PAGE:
Eating grains as part of your diet is very important.  They typically contain both dietary fiber and complex carbohydrates that make a healthy diet plan which will add fullness and slow the absorption of the carbohydrates they contain.  Grains can be oats, rice (choose brown and long grain), whole grain pasta and bran cereals.  Serving sizes are about 1/2 cup of cooked grains that are equal to 15 gm of carbohydrate.  When you eat these items, they count as part of your allowed amounts of carbohydrate for the meal but they also add B & E Vitamins which give energy and work as anti-oxidants in your body.

Eating more whole grains and higher fiber foods are a vital part of maintaining your blood sugars and balancing your diet.  When you eat fiber, it is not absorbed as part of the meal but remains in your digestive tract and slows the absorption of your other foods as well.  This is a good thing when it comes to absorbing complex nutrients such as carbohydrates because the slower you absorb them the better your body can respond with insulin – instead of spikes which cause you to store glucose as fat instead of using it to fuel your body.  So, eating whole grains in the correct portions and amounts means you can better manage your appetite and blood sugars.

Dairy

Dairy, while it contains carbohydrate, also contains fat and protein plus some minerals such as calcium.  One serving of dairy – about 8 ounces – has the standard 12-15 gm of carbohydrate but the amount of fat depends on the type of dairy that you choose.  Choose more low fat and skim dairy products to avoid adding extra calories.  Eating 1 or more servings of dairy daily is a healthy choice and can help you maintain a healthy weight.

When you eat low fat yogurt or skim milk or cottage cheese you are adding nutrition in the form of protein and carbohydrate but not fat.  Believe me, we get enough fat in our regular lives, you don’t need to add to needlessly.  There are some forms of skim milk now that are made to taste like 2% milk without the added fat, so you can reap the benefits of dairy without the need for extra calories.

Protein

Meats/Fish/Poultry
Eating protein is part of life, and it is part of many of the foods we eat.  But how much is the right amount?  A person should choose to eat about 3 ounces of meat at a meal.  This looks similar to a deck of cards as far as visual portions.  It may seem small at first, but when you fill your plate with the rest of the items such as grains, vegetables and fruits you have a very full plate and a very filling meal.  Meat includes some fats and depending on the cut of meat, it can be a very lean or a very fatty meal.  Choosing to trim meats and cooking them using leaner techniques such as grilling or broiling makes them healthy choices.  Fish can contain good amounts of Omega 3 fatty acids which are heart healthy and should be eaten 2-3 times per week to receive the benefits of the fatty acids.  Chicken without skin and leaner cuts of meat trimmed of fats fits into a diabetic diet quite well.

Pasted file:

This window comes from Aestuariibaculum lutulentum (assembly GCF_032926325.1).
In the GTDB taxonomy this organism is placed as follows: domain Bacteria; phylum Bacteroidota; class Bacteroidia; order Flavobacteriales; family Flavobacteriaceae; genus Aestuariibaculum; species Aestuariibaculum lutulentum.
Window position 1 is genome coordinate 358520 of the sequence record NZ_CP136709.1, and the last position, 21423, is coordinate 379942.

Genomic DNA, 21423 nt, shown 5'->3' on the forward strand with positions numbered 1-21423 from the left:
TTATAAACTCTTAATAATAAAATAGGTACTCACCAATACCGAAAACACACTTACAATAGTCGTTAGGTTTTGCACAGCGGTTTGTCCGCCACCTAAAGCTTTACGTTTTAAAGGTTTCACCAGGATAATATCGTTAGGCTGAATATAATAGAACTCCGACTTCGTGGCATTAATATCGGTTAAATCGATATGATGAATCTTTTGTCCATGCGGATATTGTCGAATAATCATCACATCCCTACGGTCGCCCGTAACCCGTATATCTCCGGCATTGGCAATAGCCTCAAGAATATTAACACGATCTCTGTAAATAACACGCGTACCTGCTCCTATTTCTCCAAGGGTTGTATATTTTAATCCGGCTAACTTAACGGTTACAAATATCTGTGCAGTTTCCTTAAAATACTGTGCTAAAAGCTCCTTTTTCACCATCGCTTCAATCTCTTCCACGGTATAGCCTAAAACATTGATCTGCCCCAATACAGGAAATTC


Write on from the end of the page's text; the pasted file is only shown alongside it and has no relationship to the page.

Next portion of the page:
When you eat protein, you give your body nutrients it needs such as zinc and B12 as well as protein to build tissue.  Too much protein is potentially bad for your kidneys if you are diabetic and have some beginnings of kidney problems it is wise to try to limit your protein to about 4-5 ounces per day.  But in general, even if you are healthy,  you should only eat about 3-6 ounces protein per day.

An Overall Plan

Eat more seafood, whole grains, low fat dairy, healthy oils (mono unsaturated), fruits and vegetables (high fiber items) and lean proteins.  Try to eat less salt, saturated fats, solid/trans fats and refined grains.

While I have not discussed fats as part of this plan, I tried to highlight the areas where you can get added fats in your diet.  As a diabetic, it is important to get some fats.  Trying to eat more poly and mono unsaturated fats is important, such as those found in olive and canola oils.  When you cook for yourself using a meal plan, you can control the amounts and portions that you consume which leads to a better controlled diet.

Diabetics should work hard to manage the amount of each type of nutrient they eat to keep their blood glucose under control and reduce their risk for complications. Meal planning does not have to be hard, though.  Click on our diets to learn more about what we offer –  meal plans with recipes, nutritional information and guidelines to help you – for 1400, 1800 or 2200 calorie diets.